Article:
How a Ransomware Attack Devastated a Man’s Businesses

If your business is hit with ransomware, it is unexpected and shocking.  A ransomware attack is not something that people constantly think about and always assume it can never happen to them. According to Varonis, nearly 56% of organizations reported a ransomware attack in 20191. When a business experiences a ransomware attack, it always comes with financial loss, business interruptions, and a lot of frustration. Some businesses bounce back but some do not.

A recent example of a recent ransomware attack is SEC Info, a subscription-based compiler of documents filed with the Securities and Exchange Commission. The owner, Fran Finnegan, was celebrating the 4th of July weekend when a customer noticed his website was inaccessible. Fran then realized hackers got into one of his servers, encrypted his data, and were holding it for ransom.

As of July 22, the website is still down. Fran decided not to give in to the hackers’ demands. His research said the hackers are linked to a group that is known to take ransom money and not provide the information needed to release the data. He chose to build everything back manually.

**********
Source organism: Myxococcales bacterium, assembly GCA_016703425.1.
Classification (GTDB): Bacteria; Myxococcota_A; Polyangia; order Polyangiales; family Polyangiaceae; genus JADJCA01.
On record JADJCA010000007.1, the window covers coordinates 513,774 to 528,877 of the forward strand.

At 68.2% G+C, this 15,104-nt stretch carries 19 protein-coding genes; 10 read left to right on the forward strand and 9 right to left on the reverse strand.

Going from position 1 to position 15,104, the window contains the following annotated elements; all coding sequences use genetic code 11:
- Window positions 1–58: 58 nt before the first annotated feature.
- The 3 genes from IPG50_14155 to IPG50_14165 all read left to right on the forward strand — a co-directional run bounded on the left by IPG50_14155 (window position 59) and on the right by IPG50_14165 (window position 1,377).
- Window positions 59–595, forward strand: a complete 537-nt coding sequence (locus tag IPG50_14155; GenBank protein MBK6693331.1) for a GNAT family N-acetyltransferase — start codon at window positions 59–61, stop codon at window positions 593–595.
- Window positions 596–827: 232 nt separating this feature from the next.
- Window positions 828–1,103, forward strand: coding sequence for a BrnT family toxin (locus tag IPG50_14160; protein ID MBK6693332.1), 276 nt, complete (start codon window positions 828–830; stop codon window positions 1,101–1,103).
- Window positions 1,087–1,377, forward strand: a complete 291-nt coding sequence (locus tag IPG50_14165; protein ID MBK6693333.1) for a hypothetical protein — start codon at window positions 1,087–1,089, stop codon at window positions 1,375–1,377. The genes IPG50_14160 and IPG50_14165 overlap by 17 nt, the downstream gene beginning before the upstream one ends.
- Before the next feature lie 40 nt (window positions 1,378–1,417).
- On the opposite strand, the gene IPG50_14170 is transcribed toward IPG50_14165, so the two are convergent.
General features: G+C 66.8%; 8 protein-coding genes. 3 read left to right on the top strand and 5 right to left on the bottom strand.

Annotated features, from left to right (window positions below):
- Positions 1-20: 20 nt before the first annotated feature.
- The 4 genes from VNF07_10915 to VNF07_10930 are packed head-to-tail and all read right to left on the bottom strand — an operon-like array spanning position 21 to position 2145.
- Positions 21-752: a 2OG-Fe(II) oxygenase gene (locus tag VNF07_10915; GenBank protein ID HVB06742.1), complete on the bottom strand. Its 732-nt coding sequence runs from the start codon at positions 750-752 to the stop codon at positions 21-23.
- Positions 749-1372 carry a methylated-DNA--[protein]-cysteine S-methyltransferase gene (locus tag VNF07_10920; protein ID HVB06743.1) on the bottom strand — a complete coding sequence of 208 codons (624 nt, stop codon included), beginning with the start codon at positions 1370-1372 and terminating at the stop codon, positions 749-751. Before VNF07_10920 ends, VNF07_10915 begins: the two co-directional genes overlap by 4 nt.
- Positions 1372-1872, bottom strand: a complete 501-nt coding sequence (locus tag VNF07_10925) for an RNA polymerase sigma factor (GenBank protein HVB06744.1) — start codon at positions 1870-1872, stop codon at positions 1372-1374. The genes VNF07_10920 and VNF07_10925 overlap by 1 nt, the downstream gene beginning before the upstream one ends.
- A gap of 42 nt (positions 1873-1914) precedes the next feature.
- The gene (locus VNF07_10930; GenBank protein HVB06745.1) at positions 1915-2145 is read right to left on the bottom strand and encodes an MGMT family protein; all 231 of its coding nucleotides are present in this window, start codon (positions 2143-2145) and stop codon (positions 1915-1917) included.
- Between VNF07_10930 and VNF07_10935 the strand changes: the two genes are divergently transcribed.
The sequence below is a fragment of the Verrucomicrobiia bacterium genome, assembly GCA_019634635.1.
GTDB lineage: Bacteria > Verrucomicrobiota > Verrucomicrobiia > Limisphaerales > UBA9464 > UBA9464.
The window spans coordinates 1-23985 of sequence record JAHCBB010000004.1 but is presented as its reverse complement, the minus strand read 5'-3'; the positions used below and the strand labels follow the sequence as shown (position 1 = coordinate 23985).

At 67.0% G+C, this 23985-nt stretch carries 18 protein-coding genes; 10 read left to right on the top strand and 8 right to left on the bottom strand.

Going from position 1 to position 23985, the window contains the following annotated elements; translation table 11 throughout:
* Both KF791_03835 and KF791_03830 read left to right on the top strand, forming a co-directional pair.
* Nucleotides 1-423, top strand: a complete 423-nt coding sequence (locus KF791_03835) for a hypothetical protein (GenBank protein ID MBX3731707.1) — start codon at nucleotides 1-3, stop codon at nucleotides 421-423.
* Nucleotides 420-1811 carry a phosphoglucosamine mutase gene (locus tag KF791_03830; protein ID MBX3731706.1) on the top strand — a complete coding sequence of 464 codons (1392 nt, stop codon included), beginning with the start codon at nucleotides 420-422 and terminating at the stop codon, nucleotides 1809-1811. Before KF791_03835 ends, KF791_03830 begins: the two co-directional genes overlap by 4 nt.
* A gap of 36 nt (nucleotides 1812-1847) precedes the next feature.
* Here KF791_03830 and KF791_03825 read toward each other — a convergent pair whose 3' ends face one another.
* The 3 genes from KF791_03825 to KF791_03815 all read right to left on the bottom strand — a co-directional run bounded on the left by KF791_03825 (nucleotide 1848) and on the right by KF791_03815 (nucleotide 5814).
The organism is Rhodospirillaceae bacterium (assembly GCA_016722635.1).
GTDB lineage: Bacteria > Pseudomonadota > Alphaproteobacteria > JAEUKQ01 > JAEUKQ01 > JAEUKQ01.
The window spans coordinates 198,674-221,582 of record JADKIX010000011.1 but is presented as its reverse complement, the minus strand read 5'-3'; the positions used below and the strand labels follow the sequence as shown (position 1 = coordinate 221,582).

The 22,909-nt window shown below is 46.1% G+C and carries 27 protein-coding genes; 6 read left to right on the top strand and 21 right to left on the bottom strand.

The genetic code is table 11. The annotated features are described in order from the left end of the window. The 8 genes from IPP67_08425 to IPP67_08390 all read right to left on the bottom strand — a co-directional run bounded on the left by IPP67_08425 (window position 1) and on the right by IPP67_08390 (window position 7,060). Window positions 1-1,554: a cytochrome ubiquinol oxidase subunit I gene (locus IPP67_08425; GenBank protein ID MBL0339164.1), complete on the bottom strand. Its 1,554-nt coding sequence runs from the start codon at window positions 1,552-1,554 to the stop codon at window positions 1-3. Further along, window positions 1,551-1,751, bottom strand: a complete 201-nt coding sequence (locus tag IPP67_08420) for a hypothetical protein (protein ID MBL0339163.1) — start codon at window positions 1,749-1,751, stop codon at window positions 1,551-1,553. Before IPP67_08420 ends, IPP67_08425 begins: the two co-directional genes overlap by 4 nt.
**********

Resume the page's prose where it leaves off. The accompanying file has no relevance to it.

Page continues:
Fran suspects the hackers were able to get into his system through a stolen password. He was using the same password for one of his servers as his email account. Fran had been using the same credentials since he founded SEC Info 24 years ago. He later discovered multiple of log-in attempts from an outside source in June 2021.

This situation highlights the importance of password protection. With the proper steps taken, crises like this could be prevented.  Some of the examples of mitigation steps are:

  • Set a password policy for your company. Ensure everyone is using passwords that are complicated along with a mix of upper and lower-case letters, numbers, and special characters.
  • Require your staff to change their passwords regularly.
  • Implement Multi-Factor Authentication (MFA). Multi-factor authentication is the most prevalent way to secure your accounts: It asks you to authenticate that you are who you say you are by supplying not only your passwords, but a unique code from your phone or an external application.